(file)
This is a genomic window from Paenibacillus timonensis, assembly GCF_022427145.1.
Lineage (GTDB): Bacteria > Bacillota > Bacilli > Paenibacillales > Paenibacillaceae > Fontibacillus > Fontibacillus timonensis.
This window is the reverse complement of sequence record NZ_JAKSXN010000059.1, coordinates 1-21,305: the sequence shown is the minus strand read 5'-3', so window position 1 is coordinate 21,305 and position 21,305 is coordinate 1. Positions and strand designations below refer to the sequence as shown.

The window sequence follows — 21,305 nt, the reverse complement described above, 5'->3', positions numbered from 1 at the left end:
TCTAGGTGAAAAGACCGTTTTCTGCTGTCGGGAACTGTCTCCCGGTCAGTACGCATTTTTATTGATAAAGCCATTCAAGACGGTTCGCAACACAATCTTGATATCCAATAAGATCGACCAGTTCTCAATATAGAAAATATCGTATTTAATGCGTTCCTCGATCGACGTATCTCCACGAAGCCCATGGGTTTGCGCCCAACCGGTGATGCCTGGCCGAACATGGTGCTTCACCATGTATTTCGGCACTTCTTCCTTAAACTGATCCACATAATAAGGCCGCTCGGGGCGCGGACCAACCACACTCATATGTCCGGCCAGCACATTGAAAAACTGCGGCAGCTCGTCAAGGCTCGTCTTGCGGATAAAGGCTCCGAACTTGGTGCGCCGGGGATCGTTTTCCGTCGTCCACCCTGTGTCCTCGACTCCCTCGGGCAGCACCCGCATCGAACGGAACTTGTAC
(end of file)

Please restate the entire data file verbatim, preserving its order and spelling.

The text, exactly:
This is a genomic window from Paenibacillus timonensis, assembly GCF_022427145.1.
Lineage (GTDB): Bacteria > Bacillota > Bacilli > Paenibacillales > Paenibacillaceae > Fontibacillus > Fontibacillus timonensis.
This window is the reverse complement of sequence record NZ_JAKSXN010000059.1, coordinates 1-21,305: the sequence shown is the minus strand read 5'-3', so window position 1 is coordinate 21,305 and position 21,305 is coordinate 1. Positions and strand designations below refer to the sequence as shown.

The window sequence follows — 21,305 nt, the reverse complement described above, 5'->3', positions numbered from 1 at the left end:
TCTAGGTGAAAAGACCGTTTTCTGCTGTCGGGAACTGTCTCCCGGTCAGTACGCATTTTTATTGATAAAGCCATTCAAGACGGTTCGCAACACAATCTTGATATCCAATAAGATCGACCAGTTCTCAATATAGAAAATATCGTATTTAATGCGTTCCTCGATCGACGTATCTCCACGAAGCCCATGGGTTTGCGCCCAACCGGTGATGCCTGGCCGAACATGGTGCTTCACCATGTATTTCGGCACTTCTTCCTTAAACTGATCCACATAATAAGGCCGCTCGGGGCGCGGACCAACCACACTCATATGTCCGGCCAGCACATTGAAAAACTGCGGCAGCTCGTCAAGGCTCGTCTTGCGGATAAAGGCTCCGAACTTGGTGCGCCGGGGATCGTTTTCCGTCGTCCACCCTGTGTCCTCGACTCCCTCGGGCAGCACCCGCATCGAACGGAACTTGTAC